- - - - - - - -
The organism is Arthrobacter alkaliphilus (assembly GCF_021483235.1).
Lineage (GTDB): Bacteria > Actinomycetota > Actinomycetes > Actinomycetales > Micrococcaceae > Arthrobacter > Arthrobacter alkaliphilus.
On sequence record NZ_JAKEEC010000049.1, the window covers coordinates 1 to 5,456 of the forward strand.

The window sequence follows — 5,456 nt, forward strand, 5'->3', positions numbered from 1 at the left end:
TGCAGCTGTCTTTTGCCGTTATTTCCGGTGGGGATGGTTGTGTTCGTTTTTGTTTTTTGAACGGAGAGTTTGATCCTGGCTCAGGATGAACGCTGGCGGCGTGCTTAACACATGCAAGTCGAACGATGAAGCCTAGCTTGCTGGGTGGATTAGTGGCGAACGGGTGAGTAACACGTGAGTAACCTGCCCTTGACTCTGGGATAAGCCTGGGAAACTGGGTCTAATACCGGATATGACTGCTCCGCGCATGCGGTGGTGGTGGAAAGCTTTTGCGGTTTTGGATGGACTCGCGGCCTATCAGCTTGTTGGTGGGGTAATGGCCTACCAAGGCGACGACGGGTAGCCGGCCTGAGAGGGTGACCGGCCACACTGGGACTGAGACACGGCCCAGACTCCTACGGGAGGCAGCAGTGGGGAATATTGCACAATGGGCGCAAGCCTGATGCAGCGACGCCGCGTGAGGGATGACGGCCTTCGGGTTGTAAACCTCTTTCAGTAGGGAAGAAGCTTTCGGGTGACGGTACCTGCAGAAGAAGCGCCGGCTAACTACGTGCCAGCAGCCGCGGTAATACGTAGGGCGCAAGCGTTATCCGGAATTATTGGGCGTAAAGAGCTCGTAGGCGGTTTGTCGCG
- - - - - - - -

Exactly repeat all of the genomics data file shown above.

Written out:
The organism is Arthrobacter alkaliphilus (assembly GCF_021483235.1).
Lineage (GTDB): Bacteria > Actinomycetota > Actinomycetes > Actinomycetales > Micrococcaceae > Arthrobacter > Arthrobacter alkaliphilus.
On sequence record NZ_JAKEEC010000049.1, the window covers coordinates 1 to 5,456 of the forward strand.

The window sequence follows — 5,456 nt, forward strand, 5'->3', positions numbered from 1 at the left end:
TGCAGCTGTCTTTTGCCGTTATTTCCGGTGGGGATGGTTGTGTTCGTTTTTGTTTTTTGAACGGAGAGTTTGATCCTGGCTCAGGATGAACGCTGGCGGCGTGCTTAACACATGCAAGTCGAACGATGAAGCCTAGCTTGCTGGGTGGATTAGTGGCGAACGGGTGAGTAACACGTGAGTAACCTGCCCTTGACTCTGGGATAAGCCTGGGAAACTGGGTCTAATACCGGATATGACTGCTCCGCGCATGCGGTGGTGGTGGAAAGCTTTTGCGGTTTTGGATGGACTCGCGGCCTATCAGCTTGTTGGTGGGGTAATGGCCTACCAAGGCGACGACGGGTAGCCGGCCTGAGAGGGTGACCGGCCACACTGGGACTGAGACACGGCCCAGACTCCTACGGGAGGCAGCAGTGGGGAATATTGCACAATGGGCGCAAGCCTGATGCAGCGACGCCGCGTGAGGGATGACGGCCTTCGGGTTGTAAACCTCTTTCAGTAGGGAAGAAGCTTTCGGGTGACGGTACCTGCAGAAGAAGCGCCGGCTAACTACGTGCCAGCAGCCGCGGTAATACGTAGGGCGCAAGCGTTATCCGGAATTATTGGGCGTAAAGAGCTCGTAGGCGGTTTGTCGCG